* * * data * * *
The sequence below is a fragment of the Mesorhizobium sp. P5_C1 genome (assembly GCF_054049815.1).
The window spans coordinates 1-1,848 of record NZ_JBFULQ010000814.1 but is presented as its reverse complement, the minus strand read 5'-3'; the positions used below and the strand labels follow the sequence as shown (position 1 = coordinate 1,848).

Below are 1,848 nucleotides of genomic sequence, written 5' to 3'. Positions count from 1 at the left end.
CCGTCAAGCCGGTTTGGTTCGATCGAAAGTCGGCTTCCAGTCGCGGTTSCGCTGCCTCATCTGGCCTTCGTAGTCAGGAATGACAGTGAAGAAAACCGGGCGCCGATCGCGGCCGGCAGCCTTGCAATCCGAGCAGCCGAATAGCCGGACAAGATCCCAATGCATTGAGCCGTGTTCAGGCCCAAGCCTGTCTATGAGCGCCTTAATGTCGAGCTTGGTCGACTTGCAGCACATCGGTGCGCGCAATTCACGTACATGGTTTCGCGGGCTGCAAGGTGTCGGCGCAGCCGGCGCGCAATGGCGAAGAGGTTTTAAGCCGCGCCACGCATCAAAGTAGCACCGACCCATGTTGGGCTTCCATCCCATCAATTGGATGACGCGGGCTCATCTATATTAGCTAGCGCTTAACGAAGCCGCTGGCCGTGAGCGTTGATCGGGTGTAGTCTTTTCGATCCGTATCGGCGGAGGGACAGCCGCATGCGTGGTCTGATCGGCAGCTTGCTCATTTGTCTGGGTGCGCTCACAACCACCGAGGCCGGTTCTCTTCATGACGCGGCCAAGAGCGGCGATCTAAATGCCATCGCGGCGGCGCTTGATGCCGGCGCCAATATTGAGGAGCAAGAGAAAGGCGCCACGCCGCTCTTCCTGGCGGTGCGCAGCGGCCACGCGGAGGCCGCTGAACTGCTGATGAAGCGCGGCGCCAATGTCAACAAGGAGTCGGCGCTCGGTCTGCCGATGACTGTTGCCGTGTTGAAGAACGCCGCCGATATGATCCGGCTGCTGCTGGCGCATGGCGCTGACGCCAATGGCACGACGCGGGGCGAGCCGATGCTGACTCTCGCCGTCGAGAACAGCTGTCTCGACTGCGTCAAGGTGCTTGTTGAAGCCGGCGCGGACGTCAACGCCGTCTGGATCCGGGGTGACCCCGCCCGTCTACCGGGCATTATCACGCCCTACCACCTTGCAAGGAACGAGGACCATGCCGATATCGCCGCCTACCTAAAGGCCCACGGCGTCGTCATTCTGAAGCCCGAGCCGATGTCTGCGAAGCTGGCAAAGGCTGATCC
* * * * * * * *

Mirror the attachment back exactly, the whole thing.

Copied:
The sequence below is a fragment of the Mesorhizobium sp. P5_C1 genome (assembly GCF_054049815.1).
The window spans coordinates 1-1,848 of record NZ_JBFULQ010000814.1 but is presented as its reverse complement, the minus strand read 5'-3'; the positions used below and the strand labels follow the sequence as shown (position 1 = coordinate 1,848).

Below are 1,848 nucleotides of genomic sequence, written 5' to 3'. Positions count from 1 at the left end.
CCGTCAAGCCGGTTTGGTTCGATCGAAAGTCGGCTTCCAGTCGCGGTTSCGCTGCCTCATCTGGCCTTCGTAGTCAGGAATGACAGTGAAGAAAACCGGGCGCCGATCGCGGCCGGCAGCCTTGCAATCCGAGCAGCCGAATAGCCGGACAAGATCCCAATGCATTGAGCCGTGTTCAGGCCCAAGCCTGTCTATGAGCGCCTTAATGTCGAGCTTGGTCGACTTGCAGCACATCGGTGCGCGCAATTCACGTACATGGTTTCGCGGGCTGCAAGGTGTCGGCGCAGCCGGCGCGCAATGGCGAAGAGGTTTTAAGCCGCGCCACGCATCAAAGTAGCACCGACCCATGTTGGGCTTCCATCCCATCAATTGGATGACGCGGGCTCATCTATATTAGCTAGCGCTTAACGAAGCCGCTGGCCGTGAGCGTTGATCGGGTGTAGTCTTTTCGATCCGTATCGGCGGAGGGACAGCCGCATGCGTGGTCTGATCGGCAGCTTGCTCATTTGTCTGGGTGCGCTCACAACCACCGAGGCCGGTTCTCTTCATGACGCGGCCAAGAGCGGCGATCTAAATGCCATCGCGGCGGCGCTTGATGCCGGCGCCAATATTGAGGAGCAAGAGAAAGGCGCCACGCCGCTCTTCCTGGCGGTGCGCAGCGGCCACGCGGAGGCCGCTGAACTGCTGATGAAGCGCGGCGCCAATGTCAACAAGGAGTCGGCGCTCGGTCTGCCGATGACTGTTGCCGTGTTGAAGAACGCCGCCGATATGATCCGGCTGCTGCTGGCGCATGGCGCTGACGCCAATGGCACGACGCGGGGCGAGCCGATGCTGACTCTCGCCGTCGAGAACAGCTGTCTCGACTGCGTCAAGGTGCTTGTTGAAGCCGGCGCGGACGTCAACGCCGTCTGGATCCGGGGTGACCCCGCCCGTCTACCGGGCATTATCACGCCCTACCACCTTGCAAGGAACGAGGACCATGCCGATATCGCCGCCTACCTAAAGGCCCACGGCGTCGTCATTCTGAAGCCCGAGCCGATGTCTGCGAAGCTGGCAAAGGCTGATCC